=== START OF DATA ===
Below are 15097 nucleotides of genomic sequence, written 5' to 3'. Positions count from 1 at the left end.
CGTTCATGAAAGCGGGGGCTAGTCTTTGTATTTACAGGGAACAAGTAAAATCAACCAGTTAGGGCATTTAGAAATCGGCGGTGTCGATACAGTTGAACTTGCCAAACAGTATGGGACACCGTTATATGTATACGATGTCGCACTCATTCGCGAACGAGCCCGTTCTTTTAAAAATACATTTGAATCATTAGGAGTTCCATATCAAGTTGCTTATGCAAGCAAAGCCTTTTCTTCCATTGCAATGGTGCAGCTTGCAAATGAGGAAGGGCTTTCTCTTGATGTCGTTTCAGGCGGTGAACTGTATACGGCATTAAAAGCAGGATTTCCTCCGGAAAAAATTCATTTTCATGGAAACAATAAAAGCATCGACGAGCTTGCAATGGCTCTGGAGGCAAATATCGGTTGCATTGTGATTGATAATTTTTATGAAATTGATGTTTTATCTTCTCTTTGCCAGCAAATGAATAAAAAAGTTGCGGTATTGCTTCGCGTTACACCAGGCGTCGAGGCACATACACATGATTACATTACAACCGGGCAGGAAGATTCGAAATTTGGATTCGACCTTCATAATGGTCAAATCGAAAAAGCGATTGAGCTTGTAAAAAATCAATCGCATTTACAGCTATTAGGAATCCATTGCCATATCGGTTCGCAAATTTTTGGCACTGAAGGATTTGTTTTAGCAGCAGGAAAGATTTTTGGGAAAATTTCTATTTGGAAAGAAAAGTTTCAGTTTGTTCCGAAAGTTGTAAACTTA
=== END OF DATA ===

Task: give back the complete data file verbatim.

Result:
Below are 15097 nucleotides of genomic sequence, written 5' to 3'. Positions count from 1 at the left end.
CGTTCATGAAAGCGGGGGCTAGTCTTTGTATTTACAGGGAACAAGTAAAATCAACCAGTTAGGGCATTTAGAAATCGGCGGTGTCGATACAGTTGAACTTGCCAAACAGTATGGGACACCGTTATATGTATACGATGTCGCACTCATTCGCGAACGAGCCCGTTCTTTTAAAAATACATTTGAATCATTAGGAGTTCCATATCAAGTTGCTTATGCAAGCAAAGCCTTTTCTTCCATTGCAATGGTGCAGCTTGCAAATGAGGAAGGGCTTTCTCTTGATGTCGTTTCAGGCGGTGAACTGTATACGGCATTAAAAGCAGGATTTCCTCCGGAAAAAATTCATTTTCATGGAAACAATAAAAGCATCGACGAGCTTGCAATGGCTCTGGAGGCAAATATCGGTTGCATTGTGATTGATAATTTTTATGAAATTGATGTTTTATCTTCTCTTTGCCAGCAAATGAATAAAAAAGTTGCGGTATTGCTTCGCGTTACACCAGGCGTCGAGGCACATACACATGATTACATTACAACCGGGCAGGAAGATTCGAAATTTGGATTCGACCTTCATAATGGTCAAATCGAAAAAGCGATTGAGCTTGTAAAAAATCAATCGCATTTACAGCTATTAGGAATCCATTGCCATATCGGTTCGCAAATTTTTGGCACTGAAGGATTTGTTTTAGCAGCAGGAAAGATTTTTGGGAAAATTTCTATTTGGAAAGAAAAGTTTCAGTTTGTTCCGAAAGTTGTAAACTTA